Two Jewish professors at Wheelock College in Massachusetts have recently filed federal workplace discrimination complaints against the school alleging they were subjected to anti-Semitic discrimination that damaged their reputation and careers.
Professors Eric Silverman and Gail Dines allege that they were harassed after speaking out about a lack of Jewish perspective on campus, according to copies of the complaints filed with the US Equal Employment Opportunity Commission.
Many of these cases never reach the mainstream media.
“I didn’t have a strong sense of how pervasive this is,” Pessin tells The Report. “These are very personal wounds when you are attacked on your own campus. It rattles you. A lot of people tell us how uncomfortable they feel to continue at their campus. I have not set foot on my campus since this happened to me. ”
IF BEN-Atar felt like a protagonist in a Kafka novel, Pessin feels more like Alfred Dreyfus, the French-Jewish officer falsely accused of treason. Pessin fell victim to a coordinated digital lynch by pro-Palestinian students that hinged on a deliberate misinterpretation of his words.
“I was incredibly naïve,” he says. “I believed long after the evidence suggested otherwise that these were normal college students of good will and no ulterior agenda.”
The story begins with a Facebook post Pessin penned denouncing Hamas in August 2014 during the IDF’s Operation Protective Edge and comparing Israel’s blockade on Hamas to someone keeping a “rabid pit bull chained in a cage.” The context of the post made it clear Pessin referred to the Hamas terrorism and not to Palestinians in general.
Indeed, the post was one of a series of 17 he wrote during the war – the other 16 of which all explicitly named Hamas.
Seven months later, in a coordinated attack, three editorials accusing Pessin of racism and promoting Palestinian genocide appeared in the Connecticut College student newspaper taking his comment out of context.
They were written by a Muslim student active in Students for Justice in Palestine and three others majoring in the college’s Global Islamic Studies program. The student paper published the comments without giving Pessin an opportunity to respond.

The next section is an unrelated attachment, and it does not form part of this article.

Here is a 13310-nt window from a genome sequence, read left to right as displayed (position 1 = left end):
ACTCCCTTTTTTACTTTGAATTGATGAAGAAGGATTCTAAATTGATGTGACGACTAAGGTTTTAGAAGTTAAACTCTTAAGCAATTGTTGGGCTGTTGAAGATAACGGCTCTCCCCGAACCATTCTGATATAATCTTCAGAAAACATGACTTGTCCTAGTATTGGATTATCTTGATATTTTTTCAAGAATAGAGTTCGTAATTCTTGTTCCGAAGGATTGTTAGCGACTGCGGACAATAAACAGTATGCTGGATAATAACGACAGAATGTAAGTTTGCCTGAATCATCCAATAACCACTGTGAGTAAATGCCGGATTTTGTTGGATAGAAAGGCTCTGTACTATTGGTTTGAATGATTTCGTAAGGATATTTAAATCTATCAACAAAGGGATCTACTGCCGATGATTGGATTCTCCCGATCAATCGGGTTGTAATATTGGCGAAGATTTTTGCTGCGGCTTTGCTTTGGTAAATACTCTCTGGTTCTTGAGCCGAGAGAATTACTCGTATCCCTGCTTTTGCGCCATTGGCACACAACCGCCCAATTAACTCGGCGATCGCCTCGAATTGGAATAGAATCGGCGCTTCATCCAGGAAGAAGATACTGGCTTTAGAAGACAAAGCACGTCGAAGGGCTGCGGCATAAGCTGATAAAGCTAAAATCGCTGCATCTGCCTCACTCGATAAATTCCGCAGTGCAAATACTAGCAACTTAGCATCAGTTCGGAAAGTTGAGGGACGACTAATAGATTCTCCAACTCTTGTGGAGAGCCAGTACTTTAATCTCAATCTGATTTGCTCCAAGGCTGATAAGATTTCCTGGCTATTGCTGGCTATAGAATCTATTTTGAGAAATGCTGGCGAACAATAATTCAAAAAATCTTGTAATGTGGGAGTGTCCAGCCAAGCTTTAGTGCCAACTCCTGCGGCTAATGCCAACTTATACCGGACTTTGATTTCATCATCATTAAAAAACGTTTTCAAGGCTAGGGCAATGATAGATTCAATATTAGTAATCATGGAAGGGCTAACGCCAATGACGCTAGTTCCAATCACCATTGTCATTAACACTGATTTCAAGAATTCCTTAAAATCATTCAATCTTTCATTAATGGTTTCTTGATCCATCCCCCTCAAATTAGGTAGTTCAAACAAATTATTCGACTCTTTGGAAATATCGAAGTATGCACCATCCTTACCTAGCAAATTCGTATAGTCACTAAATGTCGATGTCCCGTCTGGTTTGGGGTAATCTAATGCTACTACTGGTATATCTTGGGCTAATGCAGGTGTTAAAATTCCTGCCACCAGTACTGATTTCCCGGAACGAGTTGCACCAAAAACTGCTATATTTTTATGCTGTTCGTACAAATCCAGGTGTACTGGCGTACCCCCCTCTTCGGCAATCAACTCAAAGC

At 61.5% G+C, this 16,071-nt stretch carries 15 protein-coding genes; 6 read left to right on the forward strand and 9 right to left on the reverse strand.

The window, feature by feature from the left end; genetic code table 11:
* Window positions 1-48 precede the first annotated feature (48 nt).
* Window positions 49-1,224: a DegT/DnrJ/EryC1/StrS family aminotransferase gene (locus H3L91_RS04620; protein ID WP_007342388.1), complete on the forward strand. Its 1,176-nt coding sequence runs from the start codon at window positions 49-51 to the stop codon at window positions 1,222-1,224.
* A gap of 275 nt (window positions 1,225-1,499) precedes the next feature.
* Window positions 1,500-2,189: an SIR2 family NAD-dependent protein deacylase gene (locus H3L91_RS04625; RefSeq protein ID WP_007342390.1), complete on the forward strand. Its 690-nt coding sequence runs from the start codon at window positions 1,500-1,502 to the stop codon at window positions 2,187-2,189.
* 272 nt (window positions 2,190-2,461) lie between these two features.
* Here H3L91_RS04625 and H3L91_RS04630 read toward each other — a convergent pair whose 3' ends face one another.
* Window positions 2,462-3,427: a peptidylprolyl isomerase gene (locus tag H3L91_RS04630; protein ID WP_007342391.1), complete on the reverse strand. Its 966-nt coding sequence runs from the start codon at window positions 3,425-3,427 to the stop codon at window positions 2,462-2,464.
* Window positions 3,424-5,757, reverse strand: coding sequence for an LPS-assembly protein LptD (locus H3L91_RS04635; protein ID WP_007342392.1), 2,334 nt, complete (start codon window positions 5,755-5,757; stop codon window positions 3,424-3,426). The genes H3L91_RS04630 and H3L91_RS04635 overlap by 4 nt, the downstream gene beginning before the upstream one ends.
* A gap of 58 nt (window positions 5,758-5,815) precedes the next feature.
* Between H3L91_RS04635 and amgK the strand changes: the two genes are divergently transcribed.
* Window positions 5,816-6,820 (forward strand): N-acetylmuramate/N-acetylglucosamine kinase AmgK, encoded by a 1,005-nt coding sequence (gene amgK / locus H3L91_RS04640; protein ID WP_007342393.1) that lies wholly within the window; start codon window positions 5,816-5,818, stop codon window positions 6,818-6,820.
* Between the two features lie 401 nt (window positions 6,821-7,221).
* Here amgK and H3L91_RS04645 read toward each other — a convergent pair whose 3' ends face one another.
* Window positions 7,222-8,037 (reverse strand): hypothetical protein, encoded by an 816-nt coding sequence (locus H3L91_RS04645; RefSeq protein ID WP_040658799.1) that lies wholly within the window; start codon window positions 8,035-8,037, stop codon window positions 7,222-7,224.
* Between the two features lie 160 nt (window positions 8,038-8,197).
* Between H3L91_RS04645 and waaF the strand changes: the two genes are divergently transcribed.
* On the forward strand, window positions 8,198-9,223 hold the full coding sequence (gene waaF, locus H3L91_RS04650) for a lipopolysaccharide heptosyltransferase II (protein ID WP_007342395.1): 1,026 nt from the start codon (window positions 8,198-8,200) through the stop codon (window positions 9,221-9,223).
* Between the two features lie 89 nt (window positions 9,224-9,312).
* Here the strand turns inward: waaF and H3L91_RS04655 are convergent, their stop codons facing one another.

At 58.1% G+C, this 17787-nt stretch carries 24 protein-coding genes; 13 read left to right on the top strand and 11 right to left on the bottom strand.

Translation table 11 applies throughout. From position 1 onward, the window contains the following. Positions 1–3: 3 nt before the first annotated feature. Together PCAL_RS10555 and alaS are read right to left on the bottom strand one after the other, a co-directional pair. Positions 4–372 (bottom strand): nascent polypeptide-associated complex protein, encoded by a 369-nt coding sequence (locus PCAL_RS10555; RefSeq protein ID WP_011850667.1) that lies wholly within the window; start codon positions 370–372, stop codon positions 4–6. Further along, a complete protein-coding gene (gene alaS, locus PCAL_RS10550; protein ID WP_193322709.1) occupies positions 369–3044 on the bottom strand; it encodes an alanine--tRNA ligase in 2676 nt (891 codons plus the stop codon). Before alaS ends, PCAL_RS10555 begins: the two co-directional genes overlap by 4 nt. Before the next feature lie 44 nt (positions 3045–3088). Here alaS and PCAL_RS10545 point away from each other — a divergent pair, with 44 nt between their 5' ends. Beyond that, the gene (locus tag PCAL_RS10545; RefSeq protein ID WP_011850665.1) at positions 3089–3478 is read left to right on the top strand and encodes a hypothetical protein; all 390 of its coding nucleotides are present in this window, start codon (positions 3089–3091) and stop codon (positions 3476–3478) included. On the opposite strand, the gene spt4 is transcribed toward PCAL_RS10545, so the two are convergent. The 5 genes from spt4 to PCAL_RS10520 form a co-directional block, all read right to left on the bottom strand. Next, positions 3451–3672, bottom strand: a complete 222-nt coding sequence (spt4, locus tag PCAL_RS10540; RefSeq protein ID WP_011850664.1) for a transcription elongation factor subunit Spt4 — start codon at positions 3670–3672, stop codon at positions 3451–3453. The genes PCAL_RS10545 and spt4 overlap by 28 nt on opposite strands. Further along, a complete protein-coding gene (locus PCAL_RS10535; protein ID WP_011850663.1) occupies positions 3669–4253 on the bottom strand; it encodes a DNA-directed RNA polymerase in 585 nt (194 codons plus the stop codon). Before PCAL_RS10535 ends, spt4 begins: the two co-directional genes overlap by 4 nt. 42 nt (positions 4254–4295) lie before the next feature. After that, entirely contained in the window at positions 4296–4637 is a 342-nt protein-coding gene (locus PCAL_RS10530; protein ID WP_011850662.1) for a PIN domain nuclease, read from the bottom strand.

He had previously clarified via email to the Muslim student that his post referred to Hamas and not Palestinians in general. He apologized, deleted it and thought that was the end of the matter.
“What happened to Andy is terrible,” says Ben-Atar.” He is a well-respected scholar and they turned him into Public Enemy No. 1.”
Pessin became the center of a campaign of vilification with various academic departments and even the university president falling in lockstep, denouncing Pessin’s alleged “hateful” rhetoric. An online petition calling on administrators in this small, private liberal arts college to condemn Pessin’s “racism” was started by the student paper editor – the same one who had not given Pessin a chance to respond.
The college president canceled classes for a day about a month later when racist graffiti against blacks was found on campus and called for a mandatory campus-wide forum on racism in which Pessin’s name was brought up and his few defenders were jeered. A Palestinian flag was draped on a banister near Pessin’s office and he received death threats.
“The entire campus exploded,” says Pessin.
“Not a single person contacted me to ask what the post was about, and apparently no one bothered to read the 16 other posts in the series, which made it clear what the post was about and which I left up on Facebook until the death threats started coming. It was so devastating; I was minutes away from a nervous breakdown.
“What pulled me back from the edge was when people outside campus started reaching out to me, hundreds of emails from Jews around the world. A petition on my behalf was circulated with 10,000 signatures. I saw how important it is, not just psychologically, but also for the cause. When you’re being attacked, you can feel very alone. When you see there are thousands of virtual soldiers ready to support you, I started to feel strong to fight back and to reach out to any other individual to help them. It made me even more committed to Jewish and Israel advocacy.”
In the aftermath, the college gave Pessin a three-semester sabbatical, and he is scheduled to return to Connecticut College in the fall of 2017.
“The damage can never be repaired,” he says. “Friendships and relationships are permanently destroyed. I don’t believe I can ever respect more than a handful of people on that campus.”
The plan to silence Pessin has backfired, however.
With time on his hands, Pessin, the author of several popular books on philosophy, is channeling his energies to battle BDS on several fronts, including a weekly newsletter, articles for a Jewish newspaper and helping other academicians.
Another plan that backfired was the campaign to silence Tammi Rossman-Benjamin, a lecturer at University of California, Santa Cruz. After being the subject of “a wellplanned, well-orchestrated and well-funded campaign of harassment to make an example of me,” in her words, Rossman-Benjamin stepped up her efforts to speak out on behalf of Jewish students through her work with AMCHA Initiative, a non-profit organization devoted to investigating, documenting and combating campus anti- Semitism, which she co-founded in 2012.